Carolina Meleán’s Everything – Warm, Sparse and a touch of Darkness

Carolina Meleán indieberlin review Everything photo

The first thing to say about Carolina Meleán is that she’s got a great voice, in the style of Sade. Her jazz schooling comes through but doesn’t stand in the way of the music – four gleaming RNB gems with spitting hihats, stuttering claps and body-shuddering beats.

The instrumentation is left deliberately sparse to leave room for the songs to shine – it’s obvious in the importance placed on the voice that Carolina is first and foremost a singer, and a very good one at that. The reference to Sade comes not only from the timbre of the voice but also from the fact that the vocal delivery is never strained or forced; is never anything other than capable and sure of itself.

Occasionally dark

With a Bolivian father, a Greek mother and a childhood in Hamburg where she grew up speaking three languages, one might guess why Carolina Meleán’s first EP is called Everything.

Distorted horn sounds and glass-shard keyboard layers giving way to a stuttering beat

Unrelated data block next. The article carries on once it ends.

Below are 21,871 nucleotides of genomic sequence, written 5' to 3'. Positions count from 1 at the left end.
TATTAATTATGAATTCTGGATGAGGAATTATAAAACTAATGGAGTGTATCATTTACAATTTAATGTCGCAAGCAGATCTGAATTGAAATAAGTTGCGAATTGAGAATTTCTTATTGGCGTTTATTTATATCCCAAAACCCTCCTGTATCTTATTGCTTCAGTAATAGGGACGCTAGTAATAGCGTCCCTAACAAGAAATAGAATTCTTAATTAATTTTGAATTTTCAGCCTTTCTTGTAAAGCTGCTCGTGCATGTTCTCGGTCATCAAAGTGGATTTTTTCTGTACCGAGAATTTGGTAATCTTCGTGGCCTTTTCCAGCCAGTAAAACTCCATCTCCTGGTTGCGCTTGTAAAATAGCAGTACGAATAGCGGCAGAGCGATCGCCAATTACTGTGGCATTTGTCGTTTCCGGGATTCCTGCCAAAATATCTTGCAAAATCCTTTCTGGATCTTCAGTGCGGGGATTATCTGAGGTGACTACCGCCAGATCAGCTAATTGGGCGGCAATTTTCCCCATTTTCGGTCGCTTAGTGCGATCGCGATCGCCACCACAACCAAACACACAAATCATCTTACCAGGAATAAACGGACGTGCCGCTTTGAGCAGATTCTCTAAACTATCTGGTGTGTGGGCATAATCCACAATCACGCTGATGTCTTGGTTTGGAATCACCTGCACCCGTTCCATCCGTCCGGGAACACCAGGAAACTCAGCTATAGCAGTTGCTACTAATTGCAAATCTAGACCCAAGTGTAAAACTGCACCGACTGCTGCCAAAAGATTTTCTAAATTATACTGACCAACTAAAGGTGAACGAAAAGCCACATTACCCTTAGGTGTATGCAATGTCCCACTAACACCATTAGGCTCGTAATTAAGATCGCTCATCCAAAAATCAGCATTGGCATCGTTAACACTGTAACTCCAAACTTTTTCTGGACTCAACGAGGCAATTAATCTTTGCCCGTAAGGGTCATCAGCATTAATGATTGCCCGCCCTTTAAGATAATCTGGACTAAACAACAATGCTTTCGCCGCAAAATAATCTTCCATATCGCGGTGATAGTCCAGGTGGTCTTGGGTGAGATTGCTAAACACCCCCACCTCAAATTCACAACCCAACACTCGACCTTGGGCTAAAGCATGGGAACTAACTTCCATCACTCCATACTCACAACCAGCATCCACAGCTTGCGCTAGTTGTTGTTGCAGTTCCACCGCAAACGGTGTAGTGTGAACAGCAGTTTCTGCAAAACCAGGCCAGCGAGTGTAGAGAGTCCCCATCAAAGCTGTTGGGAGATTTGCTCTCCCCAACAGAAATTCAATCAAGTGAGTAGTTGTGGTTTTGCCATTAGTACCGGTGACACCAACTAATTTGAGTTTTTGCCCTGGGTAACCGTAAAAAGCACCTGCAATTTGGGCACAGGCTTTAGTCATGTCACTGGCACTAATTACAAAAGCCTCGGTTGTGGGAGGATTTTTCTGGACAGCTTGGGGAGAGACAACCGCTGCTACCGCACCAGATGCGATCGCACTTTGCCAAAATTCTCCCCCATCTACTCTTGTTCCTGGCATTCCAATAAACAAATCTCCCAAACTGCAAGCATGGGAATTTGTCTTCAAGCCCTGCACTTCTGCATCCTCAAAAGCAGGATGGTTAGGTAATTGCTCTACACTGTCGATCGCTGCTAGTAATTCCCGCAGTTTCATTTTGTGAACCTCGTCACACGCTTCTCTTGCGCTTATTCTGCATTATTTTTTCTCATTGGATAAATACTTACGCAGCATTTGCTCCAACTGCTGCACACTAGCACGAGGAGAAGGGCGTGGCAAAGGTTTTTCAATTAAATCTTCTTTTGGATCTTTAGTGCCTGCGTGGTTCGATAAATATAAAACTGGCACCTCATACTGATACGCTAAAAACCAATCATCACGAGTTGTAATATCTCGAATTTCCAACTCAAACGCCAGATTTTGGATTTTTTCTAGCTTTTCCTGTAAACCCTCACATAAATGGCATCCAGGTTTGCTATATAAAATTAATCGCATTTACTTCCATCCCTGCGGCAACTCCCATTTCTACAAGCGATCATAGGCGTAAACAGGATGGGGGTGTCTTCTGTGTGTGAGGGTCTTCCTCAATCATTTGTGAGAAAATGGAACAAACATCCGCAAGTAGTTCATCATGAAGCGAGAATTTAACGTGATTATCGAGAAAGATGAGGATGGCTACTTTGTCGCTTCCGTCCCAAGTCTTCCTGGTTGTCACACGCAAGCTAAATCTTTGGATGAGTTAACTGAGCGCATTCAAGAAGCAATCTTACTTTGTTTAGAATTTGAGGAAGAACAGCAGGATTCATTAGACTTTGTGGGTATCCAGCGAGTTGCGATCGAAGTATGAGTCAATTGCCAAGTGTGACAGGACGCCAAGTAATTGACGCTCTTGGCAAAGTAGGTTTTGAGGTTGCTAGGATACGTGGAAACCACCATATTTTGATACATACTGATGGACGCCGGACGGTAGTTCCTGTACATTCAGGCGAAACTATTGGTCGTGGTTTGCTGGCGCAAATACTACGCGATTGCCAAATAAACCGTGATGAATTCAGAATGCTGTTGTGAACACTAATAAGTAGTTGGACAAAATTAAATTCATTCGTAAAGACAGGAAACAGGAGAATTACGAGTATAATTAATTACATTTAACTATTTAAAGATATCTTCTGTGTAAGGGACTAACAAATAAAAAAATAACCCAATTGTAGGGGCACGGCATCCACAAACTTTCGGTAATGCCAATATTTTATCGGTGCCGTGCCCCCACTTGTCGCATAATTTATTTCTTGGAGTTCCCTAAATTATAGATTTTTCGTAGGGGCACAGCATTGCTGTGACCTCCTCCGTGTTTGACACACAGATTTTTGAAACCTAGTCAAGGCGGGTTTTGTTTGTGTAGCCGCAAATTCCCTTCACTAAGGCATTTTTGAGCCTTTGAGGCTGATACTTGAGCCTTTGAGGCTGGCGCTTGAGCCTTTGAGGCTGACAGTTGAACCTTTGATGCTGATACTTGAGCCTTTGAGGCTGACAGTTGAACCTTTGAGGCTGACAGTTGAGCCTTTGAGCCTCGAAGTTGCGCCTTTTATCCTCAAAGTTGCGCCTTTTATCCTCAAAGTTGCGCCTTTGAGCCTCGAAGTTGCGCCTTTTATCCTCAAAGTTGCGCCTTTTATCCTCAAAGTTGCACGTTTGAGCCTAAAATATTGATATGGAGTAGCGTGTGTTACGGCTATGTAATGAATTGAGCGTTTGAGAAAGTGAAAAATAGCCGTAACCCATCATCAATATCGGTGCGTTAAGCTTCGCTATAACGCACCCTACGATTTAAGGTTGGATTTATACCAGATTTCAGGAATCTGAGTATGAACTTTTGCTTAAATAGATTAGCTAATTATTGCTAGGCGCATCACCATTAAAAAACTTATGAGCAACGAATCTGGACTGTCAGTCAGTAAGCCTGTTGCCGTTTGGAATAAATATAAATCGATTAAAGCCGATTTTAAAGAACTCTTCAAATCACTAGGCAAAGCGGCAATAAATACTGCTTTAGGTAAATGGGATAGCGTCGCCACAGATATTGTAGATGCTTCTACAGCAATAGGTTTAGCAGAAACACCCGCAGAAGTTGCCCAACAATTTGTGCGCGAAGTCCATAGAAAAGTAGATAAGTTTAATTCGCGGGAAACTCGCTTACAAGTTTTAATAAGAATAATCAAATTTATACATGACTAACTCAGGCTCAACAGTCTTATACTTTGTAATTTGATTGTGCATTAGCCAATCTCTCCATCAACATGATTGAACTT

Then again it could be called that because she did everything on it. As well as singing, Carolina Meleán played the instruments and produced the sparse and occasionally dark tracks too. The EP opens with Everything, distorted horn sounds and glass-shard keyboard layers giving way to a stuttering beat that acts as a contrast to the calmness of the voice, speaking of a love affair and its aftermath, layers of vocals building and abating through the story.

A culmination of vocal layers and plaintive words

Lately comes on as a slightly more conventional vocal-driven song, slow beats providing counterpoint. HeShe is heavier, with hard beats and a heavy keyboard sound pushing things along. This Game closes the four-song EP with a culmination of vocal layers and plaintive words.

A nice debut EP from a singer we’re sure to see a lot more of. I would have liked to hear more variation in both the instrumentation and the mood, but there’s plenty of emotional depth apparent here, and that makes me convinced that things are just going to keep on getting better.

Noel Maurice is one of the founders of indieberlin. Originally from the UK via a childhood in Johannesburg, he has been resident in Berlin since 1991. Describing himself as a 'recovering musician', he is the author of The Berlin Diaires, a trilogy detailing the East Berlin art and squat scene of the early 90s, available on Amazon and through this site.

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